Today’s Advent Reading:
USCCB — December 10th
The end of the world is rarely thought of as a positive thing these days. Catastrophic global warming, total nuclear annihilation, or a massive asteroid strike, the stuff of apocalyptic movies and prepper-paranoia are feared. But for early Christians, the end of the world seemed not only imminent but a wonderful thing. In today’s reading, we see the apostle Peter encouraging the readers of his epistle to wait patiently for the end of the world. He assures them that the Lord is not slow about fulfilling His promise, but rather the Lord is patient with all our failure to come to repentance. It is not that we must wait for God’s good time, but that not wanting any human being to die unsaved, the Lord waits for all of us.
Especially when Peter describes it as a terrifying day of sudden and total destruction, why were the first Christians so eager for the end of the world? Here is the passage rendered in the appropriately ominous tone of the King James Version:
But the day of the Lord will come as a thief in the night; in the which the heavens shall pass away with a great noise, and the elements shall melt with fervent heat, the earth also and the works that are therein shall be burned up. (2 Peter 3:10)
Not the sort of day I usually look forward to, but the day of the Lord is to be hoped for because it marks the end of everything evil. The heavens and the earth are to pass away so that all the sin and death and grief and pain which fill this world can be brought to a close. The old passes away only for the creation of “new heavens and a new earth in which righteousness dwells.” While we fear the end of the world because it marks the destruction of what we know and love, it is important to note that, for Christians, nothing good will be lost at the end of the world.
The end of the world is the end of the false and sinful order we take part in. All the beauty, goodness, and truth of this creation will endure in the new creation and what will be lost is everything wrong with it. That’s why Peter not only told his readers to patiently expect the end of days, but to hurry its arrival along. Peter calls us to live with a holiness fitting the new creation to come. We are to live according to the sort of repentance that the Lord waits for before He fulfills His promise to set the world right. The sooner we human beings get our act together, the sooner God will come and fix creation.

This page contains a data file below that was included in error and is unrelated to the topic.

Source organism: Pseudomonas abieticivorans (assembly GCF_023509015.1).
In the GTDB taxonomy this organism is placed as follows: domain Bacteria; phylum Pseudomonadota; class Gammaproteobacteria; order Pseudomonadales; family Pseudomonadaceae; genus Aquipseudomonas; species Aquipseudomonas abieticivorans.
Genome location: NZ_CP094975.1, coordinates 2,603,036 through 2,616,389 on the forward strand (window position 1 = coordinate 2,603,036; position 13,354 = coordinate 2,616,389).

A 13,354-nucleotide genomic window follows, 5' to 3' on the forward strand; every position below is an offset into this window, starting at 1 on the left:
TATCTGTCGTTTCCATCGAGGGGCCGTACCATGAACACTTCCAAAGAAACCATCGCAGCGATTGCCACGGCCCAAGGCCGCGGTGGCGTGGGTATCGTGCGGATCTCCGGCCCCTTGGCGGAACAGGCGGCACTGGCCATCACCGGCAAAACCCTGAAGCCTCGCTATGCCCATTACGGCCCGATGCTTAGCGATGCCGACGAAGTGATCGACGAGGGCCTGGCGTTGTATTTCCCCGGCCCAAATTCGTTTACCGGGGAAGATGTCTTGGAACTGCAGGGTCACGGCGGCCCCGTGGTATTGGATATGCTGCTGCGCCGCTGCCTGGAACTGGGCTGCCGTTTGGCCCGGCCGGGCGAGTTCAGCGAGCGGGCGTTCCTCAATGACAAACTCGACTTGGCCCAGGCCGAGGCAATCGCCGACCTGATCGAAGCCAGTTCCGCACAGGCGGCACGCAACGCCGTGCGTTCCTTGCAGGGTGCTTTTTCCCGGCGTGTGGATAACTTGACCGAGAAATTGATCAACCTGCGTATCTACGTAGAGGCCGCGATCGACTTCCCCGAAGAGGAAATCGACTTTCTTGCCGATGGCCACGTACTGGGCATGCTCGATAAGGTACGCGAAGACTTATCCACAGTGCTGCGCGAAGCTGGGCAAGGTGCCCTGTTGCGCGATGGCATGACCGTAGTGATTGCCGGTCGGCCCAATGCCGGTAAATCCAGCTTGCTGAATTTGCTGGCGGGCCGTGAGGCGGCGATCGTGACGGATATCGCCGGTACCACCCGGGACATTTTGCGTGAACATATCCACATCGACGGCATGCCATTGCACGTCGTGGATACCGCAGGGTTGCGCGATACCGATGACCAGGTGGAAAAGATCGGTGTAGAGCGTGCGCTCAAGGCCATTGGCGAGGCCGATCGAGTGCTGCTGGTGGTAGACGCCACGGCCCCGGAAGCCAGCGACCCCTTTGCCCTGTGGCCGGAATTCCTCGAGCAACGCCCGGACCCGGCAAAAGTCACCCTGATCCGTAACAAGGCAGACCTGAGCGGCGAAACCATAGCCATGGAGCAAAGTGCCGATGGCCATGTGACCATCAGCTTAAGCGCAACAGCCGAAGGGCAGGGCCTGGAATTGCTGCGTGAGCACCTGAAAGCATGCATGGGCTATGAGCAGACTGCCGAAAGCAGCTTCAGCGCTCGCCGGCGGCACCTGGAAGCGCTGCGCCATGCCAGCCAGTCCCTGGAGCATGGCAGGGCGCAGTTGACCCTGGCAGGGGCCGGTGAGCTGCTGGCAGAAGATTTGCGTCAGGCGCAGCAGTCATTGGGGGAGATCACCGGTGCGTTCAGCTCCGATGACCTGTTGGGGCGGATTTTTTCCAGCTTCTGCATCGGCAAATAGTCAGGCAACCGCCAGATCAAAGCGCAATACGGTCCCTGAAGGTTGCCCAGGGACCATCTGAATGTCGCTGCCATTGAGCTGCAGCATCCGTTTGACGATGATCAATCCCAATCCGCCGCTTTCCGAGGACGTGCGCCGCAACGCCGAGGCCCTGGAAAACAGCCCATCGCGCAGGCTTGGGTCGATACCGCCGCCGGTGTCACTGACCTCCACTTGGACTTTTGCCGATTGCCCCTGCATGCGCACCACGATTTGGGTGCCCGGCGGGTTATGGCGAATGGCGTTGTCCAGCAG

To us though, this is a tough message from Peter because we have come to think of the end of the world as the end of everything. We imagine some asteroid or war killing absolutely everyone and leaving a dead rock floating through space. That is a sort of end, which we certainly have no business hoping for or hastening. Instead, we must come to think of the end of the world as a good and wonderful thing, as the end of all suffering and death. For Christians, the end of the world is not a meaningless astronomical event or the culmination of mankind’s capacity for destruction, but rather, it is God’s final saving act. We look forward to the day when in the words of Revelation:
He will wipe away every tear from their eyes, and death shall be no more, neither shall there be mourning, nor crying, nor pain anymore, for the former things have passed away. (21:4)
That is the future which Christians should hope and pray for. The Advent season is meant to be a time when we set our hearts and minds on the return of Christ. This is the time when we remember not to become too attached to the ways of the world, because there is another even better world, a new heaven and a new earth, which is coming any day now.
Greg Scalise ’18 is a Philosophy and Classics joint concentrator in Pforzheimer House.